He says solar is a clean source of energy as it is void of carbon dioxide and other emissions synonymous with most of the fossil fuels. For that reason, it helps mitigate the effects of climate change. Additionally, solar is a more affordable source of energy because it is generated naturally by the sun. One setback is storage. “Solar energy is mostly available during the day and hence needs storage or back-up for use at night. Most of the storage technologies available in the market are very expensive. Storage increases cost by more than 60 per cent of any installation,” says Bulachi.

Courtesy: https://www.standardmedia.co.ke/

Mar
10
2017

Solar Batteries ‘Exploding’ in Popularity with Uptake to Triple in 2017

By: Amy Bainbridge and Rebecca Armitage

The first national audit of batteries that store solar power shows almost 7,000 were installed in Australian homes last year — and that’s predicted to triple this year.

Warwick Johnston from solar consultancy SunWiz carried out the audit by speaking to manufacturers and suppliers.

“There was a significant fall in battery prices mid-way through 2016 and the popularity of batteries just exploded,” he told the ABC.

Almost 7,000 batteries were installed in Australian homes in 2016. ABC News: Alex Mann

He said with South Australia battling blackouts, batteries would eventually be a “game changer” for Australia’s energy networks.

Solar batteries are expensive, but intense competition has brought prices down.

About 20 manufacturers are producing around 90 products for sale in Australia, with the cheapest battery retailing for $1,200.

Many larger batteries still cost between $8,000 and $10,000.

Mr Johnston said batteries held benefits for the entire community, not just homeowners.

He said there was potential for the energy stored in batteries to be put back into the grid for the public to use.

“I’d say three years is when we’d start to see that batteries are playing an important role in the network,” Mr Johnston said.

“It’s both something that needs to be managed but also something that can present a great opportunity for Australia.”

Solar batteries one way to avoid a blackout

Australia’s energy networks have been criticised by some as being unreliable, and some consumers see batteries as a way to ensure they have adequate supply.

Sydney resident Alan Jones was one of the first Australians to have a Tesla Powerwall battery installed in his home in December 2015.

He saw it as a way to save on power bills and to ensure supply during outages.

“This home will go four or five days just with powering the refrigerator, the lights and the hot water system,” he told the ABC.

“So it’s worth the investment if you don’t want that [a blackout] to happen to you.

“You need some roof space or some land without trees and some capital, maybe $10,000 or $15,000, the money you might spend on a pool or a new car.”

Networks in most states and territories including South Australia are conducting battery trials to study the implications for their infrastructure.

Solar power taking off in Australia Solar power users say the batteries allow them to save on bills and ensure supply during outages. ABC News: Kathryn Diss, file photo

As part of its trial, SA Power Networks can tap into customers’ stored battery energy when needed to manage network issues.

Energy Networks Australia (ENA) chief executive John Bradley said batteries were “absolutely” part of Australia’s future.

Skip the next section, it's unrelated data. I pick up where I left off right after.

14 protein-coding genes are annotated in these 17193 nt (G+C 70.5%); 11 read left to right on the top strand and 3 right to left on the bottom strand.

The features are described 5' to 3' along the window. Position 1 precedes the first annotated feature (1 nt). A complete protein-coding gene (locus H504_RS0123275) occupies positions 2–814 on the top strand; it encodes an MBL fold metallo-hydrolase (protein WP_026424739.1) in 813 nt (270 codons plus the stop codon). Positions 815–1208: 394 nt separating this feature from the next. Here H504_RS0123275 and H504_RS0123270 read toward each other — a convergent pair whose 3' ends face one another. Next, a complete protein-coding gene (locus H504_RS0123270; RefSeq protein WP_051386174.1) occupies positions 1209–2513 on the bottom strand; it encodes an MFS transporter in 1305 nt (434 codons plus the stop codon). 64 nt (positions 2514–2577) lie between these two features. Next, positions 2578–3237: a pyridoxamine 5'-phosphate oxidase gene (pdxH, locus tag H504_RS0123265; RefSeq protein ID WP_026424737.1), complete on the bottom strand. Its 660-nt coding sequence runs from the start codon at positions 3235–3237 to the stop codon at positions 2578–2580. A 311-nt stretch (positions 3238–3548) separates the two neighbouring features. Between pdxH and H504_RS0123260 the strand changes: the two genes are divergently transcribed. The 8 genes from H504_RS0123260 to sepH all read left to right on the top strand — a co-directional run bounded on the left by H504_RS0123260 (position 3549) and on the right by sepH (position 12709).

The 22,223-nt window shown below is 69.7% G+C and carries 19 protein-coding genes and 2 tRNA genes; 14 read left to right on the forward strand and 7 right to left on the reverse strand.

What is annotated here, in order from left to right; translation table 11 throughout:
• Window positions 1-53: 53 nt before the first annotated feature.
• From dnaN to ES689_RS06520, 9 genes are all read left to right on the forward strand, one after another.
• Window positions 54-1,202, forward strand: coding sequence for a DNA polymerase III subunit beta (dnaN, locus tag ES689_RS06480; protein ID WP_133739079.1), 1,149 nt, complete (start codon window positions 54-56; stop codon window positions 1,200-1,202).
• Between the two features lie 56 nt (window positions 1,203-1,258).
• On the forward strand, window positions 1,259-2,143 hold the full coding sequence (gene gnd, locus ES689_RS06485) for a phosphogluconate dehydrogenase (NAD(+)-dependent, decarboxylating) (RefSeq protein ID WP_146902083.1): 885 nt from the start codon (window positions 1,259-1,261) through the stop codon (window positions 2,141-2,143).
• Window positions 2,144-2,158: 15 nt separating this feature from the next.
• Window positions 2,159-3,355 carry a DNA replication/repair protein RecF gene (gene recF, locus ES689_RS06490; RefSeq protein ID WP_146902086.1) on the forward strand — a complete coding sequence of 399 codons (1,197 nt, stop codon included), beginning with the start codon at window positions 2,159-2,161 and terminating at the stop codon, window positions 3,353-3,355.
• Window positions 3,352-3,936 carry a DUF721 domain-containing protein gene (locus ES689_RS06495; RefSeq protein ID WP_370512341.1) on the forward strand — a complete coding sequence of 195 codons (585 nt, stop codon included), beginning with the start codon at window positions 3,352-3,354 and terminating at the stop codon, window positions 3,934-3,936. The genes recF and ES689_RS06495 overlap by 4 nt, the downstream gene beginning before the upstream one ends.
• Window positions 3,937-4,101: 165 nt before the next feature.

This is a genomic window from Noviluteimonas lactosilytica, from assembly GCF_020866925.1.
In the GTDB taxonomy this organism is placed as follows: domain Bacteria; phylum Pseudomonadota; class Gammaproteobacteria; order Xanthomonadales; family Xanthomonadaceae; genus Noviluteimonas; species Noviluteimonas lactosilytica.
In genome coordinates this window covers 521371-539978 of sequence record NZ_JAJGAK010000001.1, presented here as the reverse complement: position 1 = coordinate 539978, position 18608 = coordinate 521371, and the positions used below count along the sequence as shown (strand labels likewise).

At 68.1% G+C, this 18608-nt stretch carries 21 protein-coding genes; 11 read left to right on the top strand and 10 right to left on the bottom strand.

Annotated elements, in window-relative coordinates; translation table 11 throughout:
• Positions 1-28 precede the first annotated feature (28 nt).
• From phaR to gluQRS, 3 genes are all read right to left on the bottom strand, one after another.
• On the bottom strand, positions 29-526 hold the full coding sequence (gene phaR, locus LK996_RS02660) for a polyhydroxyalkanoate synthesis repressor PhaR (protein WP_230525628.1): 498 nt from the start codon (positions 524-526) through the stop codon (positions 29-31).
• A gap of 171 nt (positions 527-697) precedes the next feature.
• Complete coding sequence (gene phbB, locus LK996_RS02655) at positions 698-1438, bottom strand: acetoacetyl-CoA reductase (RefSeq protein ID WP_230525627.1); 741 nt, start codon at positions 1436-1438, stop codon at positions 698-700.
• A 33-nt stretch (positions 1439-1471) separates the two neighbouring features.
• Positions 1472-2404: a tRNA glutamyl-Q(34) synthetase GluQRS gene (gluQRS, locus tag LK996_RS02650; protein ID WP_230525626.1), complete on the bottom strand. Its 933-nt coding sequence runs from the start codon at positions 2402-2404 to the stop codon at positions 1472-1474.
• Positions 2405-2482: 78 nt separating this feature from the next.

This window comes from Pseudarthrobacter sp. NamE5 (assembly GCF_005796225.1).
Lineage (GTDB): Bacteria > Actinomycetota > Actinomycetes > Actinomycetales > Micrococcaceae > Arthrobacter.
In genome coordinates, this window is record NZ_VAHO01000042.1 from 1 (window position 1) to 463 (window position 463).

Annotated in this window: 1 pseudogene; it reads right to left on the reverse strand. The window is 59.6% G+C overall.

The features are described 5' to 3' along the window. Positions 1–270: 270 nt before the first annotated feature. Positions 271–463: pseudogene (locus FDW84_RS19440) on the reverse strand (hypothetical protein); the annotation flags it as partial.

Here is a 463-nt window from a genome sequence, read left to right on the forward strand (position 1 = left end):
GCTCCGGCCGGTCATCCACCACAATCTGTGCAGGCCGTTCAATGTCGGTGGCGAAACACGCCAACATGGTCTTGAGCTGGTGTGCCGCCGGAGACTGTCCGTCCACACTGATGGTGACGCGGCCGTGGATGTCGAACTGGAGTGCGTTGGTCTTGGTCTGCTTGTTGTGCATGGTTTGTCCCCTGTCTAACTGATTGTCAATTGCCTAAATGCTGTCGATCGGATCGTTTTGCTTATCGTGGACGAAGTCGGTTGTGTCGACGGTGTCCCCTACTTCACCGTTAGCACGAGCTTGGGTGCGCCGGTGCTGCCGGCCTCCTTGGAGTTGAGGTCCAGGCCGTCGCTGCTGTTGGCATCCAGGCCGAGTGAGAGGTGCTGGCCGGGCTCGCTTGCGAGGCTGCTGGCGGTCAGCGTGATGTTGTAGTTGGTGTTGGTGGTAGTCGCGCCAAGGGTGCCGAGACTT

He said the feedback from networks running battery trials was that the technology was performing well.

“The technology is performing in a predictable manner, the real art will be how we set the right incentives to get the full value out of it,” he said.

He said the ENA’s two-year study with the CSIRO also found customers could provide up to half the energy that is produced instead of conventional generators in the future.

“We could see up to 10 million participants in the market at this micro scale, all receiving incentives and payments for allowing their technology to support the grid, and that would mean that you had a much more efficient grid but a much more stable grid,” Mr Bradley said.

But he said major market changes were needed before that could happen.

The ACT and Northern Territory, as well as the Adelaide City Council, are offering rebates for battery installations.

Courtesy: http://www.abc.net.au/news/

 

Mar
8
2017

Rhode Island Targets 1 GW of Clean Energy by End of 2020

By: Ivan Shumkov

Block Island wind farm

Rhode Island governor Gina M Raimondo announced on Friday that the state will seek to increase its clean energy generation capacity to 1,000 MW by the end of 2020 from about 100 MW in 2016.

In order to achieve the new “1,000 by ’20” goal, Rhode Island will utilise a broad range of clean energy resources, including offshore and onshore wind as well as solar power, according to the announcement.

“Because of the investments we’ve made and with partnerships across the state, we will increase the amount of clean energy in Rhode Island by 1,000 percent and we’ll double our green economy workforce,” the governor commented.

During her State of the State address, the governor announced a similar strategic goal to double the number of Rhode Islanders that work in the green energy sector by 2020.

Rhode Island is the first and currently the only US state with an operational offshore wind farm, namely the 30-MW Block Island plant that was developed by Deepwater Wind. The five-turbine park entered into service in December 2016.

Courtesy: https://renewablesnow.com

Mar
6
2017

Amazon Turns Warehouse Roofs into Solar Power Stations

Fifteen warehouses with solar panels will crank out 41 megawatts of power — and mean you won’t have to pay as much for Amazon services.

Amazon is installing solar panels on 15 warehouses in 2017. Amazon

The solar bug has bitten Amazon.

The e-commerce behemoth said Thursday it’s installing solar panels on 15 fulfillment centers this year, enough to generate up to 41 megawatts of power, and plans to expand to 50 of its sites by 2020.

The move is good for Amazon and the planet, said Dave Clark, senior vice president of worldwide operations, in a statement. “This is good for the environment, our business and our customers. By diversifying our energy portfolio, we can keep business costs low and pass along further savings to customers,” he said.

Amazon also has invested in a lot of renewable energy generated by wind turbines already.

How much power will Amazon solar warehouses pump out? US homes consume power at a rate of about 1.2 kilowatts on average, so Amazon’s generation capacity would be enough to power something like 34,000 homes. Except of course that solar energy only works during the daytime, so you need other sources of power on the grid as well.

Solar energy continues to spread across the country. Homes, businesses and power companies installed 4,143 megawatts of solar power generation capacity in the third quarter of 2016, bringing the country’s total solar to 35.8 gigawatts, according to the Solar Energy Industries Association.

Courtesy: https://www.cnet.com/news/